RXL Rox Resources 0 0 -24 -54 0.365 $ 59,102,855.25
S2R S2 Resources -19 3 10 -32 0.17 $ 60,583,725.35
SBR Sabre Resources 0 -17 0 -50 0.005 $ 8,446,568.25
SYA Sayona Mining -15 -23 95 1382 0.115 $ 775,621,717.75
SRI Sipa Resources -2 -11 -14 -29 0.049 $ 9,841,190.54
SGQ St George Mining 5 -6 -26 -49 0.061 $ 35,940,647.16
STK Strickland Metals -3 -22 113 34 0.068 $ 80,099,692.35
SLZ Sultan Resources 0 -11 -41 -32 0.16 $ 11,125,502.24
SRL Sunrise 0 -9 -15 -31 1.755 $ 166,607,076.15
SYR Syrah Resources -6 -12 3 9 1.105 $ 546,114,521.69
TLG Talga Group -24 -28 -12 -26 1.365 $ 418,968,713.63
TMT Technology Metals -6 -16 3 -14 0.31 $ 63,135,030.90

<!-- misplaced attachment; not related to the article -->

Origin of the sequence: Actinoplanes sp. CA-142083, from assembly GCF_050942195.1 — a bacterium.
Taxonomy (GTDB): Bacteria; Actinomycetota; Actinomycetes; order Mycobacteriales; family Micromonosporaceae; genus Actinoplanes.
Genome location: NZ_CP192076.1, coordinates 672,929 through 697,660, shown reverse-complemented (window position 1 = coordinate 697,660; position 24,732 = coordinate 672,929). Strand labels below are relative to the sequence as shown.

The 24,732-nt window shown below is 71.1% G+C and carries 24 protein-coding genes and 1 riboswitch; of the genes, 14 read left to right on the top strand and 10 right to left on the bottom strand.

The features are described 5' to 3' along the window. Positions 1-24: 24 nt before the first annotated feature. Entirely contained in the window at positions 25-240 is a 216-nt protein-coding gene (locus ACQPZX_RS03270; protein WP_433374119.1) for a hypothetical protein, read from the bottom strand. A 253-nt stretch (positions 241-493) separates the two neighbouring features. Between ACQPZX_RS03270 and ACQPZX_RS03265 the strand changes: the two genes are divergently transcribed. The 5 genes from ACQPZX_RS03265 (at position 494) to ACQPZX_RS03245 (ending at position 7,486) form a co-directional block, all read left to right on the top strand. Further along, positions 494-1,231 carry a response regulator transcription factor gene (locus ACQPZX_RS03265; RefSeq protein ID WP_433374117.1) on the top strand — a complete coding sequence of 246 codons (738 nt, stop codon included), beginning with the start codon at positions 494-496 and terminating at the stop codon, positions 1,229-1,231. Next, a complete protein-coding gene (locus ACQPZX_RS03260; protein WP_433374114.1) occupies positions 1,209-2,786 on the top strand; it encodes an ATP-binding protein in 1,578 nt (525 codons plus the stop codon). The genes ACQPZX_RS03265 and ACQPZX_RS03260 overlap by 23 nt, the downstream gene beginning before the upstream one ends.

TNG TNG Limited -17 -44 -4 -25 0.067 $ 99,966,111.98
TKL Traka Resources -14 -20 -33 -48 0.012 $ 8,709,510.52
TON Triton Minerals -3 -3 18 -22 0.039 $ 45,378,722.68
VR8 Vanadium Resources -9 -18 19 152 0.063 $ 29,332,967.19
VMC Venus Metals 0 -3 -16 -20 0.175 $ 27,194,162.94
VIA Viagold Rare Earths 0 0 2339 10426 2 $ 166,624,808.00
VML Vital Metals Limited -7 -4 -10 44 0.052 $ 212,439,637.28
VRC Volt Resources -4 -4 -18 135 0.027 $ 69,583,206.03
VUL Vulcan Energy -6 -21 20 360 9.79 $ 1,137,856,640.55
WKT Walkabout Resources 0 -3 3 15 0.19 $ 74,989,655.48
KNI Kuniko 8 -34 42 42 1.21 $ 49,980,000.00

 

The post High Voltage: Non-DRC cobalt projects in demand as prices hit 3-year highs appeared first on Stockhead.









Author: Reuben Adams

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Base Metals

Copper’s Essential Role in Protecting Public Health

Copper can kill up to 99.9% of bacteria on surfaces within two hours of exposure and slow the spread of diseases.
The post Copper’s Essential Role in…

The following content is sponsored by Teck